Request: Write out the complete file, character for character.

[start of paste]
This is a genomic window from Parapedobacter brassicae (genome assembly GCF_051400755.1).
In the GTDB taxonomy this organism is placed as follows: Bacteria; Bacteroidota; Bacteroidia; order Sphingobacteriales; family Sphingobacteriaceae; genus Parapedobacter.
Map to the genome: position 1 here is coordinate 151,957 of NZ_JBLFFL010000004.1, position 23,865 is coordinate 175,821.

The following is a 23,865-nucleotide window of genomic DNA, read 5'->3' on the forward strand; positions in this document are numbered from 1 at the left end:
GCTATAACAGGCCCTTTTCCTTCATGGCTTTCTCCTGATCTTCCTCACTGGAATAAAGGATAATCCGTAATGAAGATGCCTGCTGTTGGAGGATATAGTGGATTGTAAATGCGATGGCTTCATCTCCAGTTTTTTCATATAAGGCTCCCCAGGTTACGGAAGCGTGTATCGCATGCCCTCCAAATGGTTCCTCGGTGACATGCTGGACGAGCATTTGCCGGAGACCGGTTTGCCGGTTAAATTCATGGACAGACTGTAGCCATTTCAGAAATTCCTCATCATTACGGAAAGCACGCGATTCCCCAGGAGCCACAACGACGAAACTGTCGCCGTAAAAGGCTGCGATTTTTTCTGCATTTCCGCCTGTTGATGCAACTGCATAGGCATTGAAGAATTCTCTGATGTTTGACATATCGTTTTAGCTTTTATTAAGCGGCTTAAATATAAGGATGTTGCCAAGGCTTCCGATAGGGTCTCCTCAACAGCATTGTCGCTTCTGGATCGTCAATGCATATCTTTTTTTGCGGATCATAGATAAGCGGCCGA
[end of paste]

This is a genomic window from Parapedobacter brassicae (genome assembly GCF_051400755.1).
In the GTDB taxonomy this organism is placed as follows: Bacteria; Bacteroidota; Bacteroidia; order Sphingobacteriales; family Sphingobacteriaceae; genus Parapedobacter.
Map to the genome: position 1 here is coordinate 151,957 of NZ_JBLFFL010000004.1, position 23,865 is coordinate 175,821.

The following is a 23,865-nucleotide window of genomic DNA, read 5'->3' on the forward strand; positions in this document are numbered from 1 at the left end:
GCTATAACAGGCCCTTTTCCTTCATGGCTTTCTCCTGATCTTCCTCACTGGAATAAAGGATAATCCGTAATGAAGATGCCTGCTGTTGGAGGATATAGTGGATTGTAAATGCGATGGCTTCATCTCCAGTTTTTTCATATAAGGCTCCCCAGGTTACGGAAGCGTGTATCGCATGCCCTCCAAATGGTTCCTCGGTGACATGCTGGACGAGCATTTGCCGGAGACCGGTTTGCCGGTTAAATTCATGGACAGACTGTAGCCATTTCAGAAATTCCTCATCATTACGGAAAGCACGCGATTCCCCAGGAGCCACAACGACGAAACTGTCGCCGTAAAAGGCTGCGATTTTTTCTGCATTTCCGCCTGTTGATGCAACTGCATAGGCATTGAAGAATTCTCTGATGTTTGACATATCGTTTTAGCTTTTATTAAGCGGCTTAAATATAAGGATGTTGCCAAGGCTTCCGATAGGGTCTCCTCAACAGCATTGTCGCTTCTGGATCGTCAATGCATATCTTTTTTTGCGGATCATAGATAAGCGGCCGA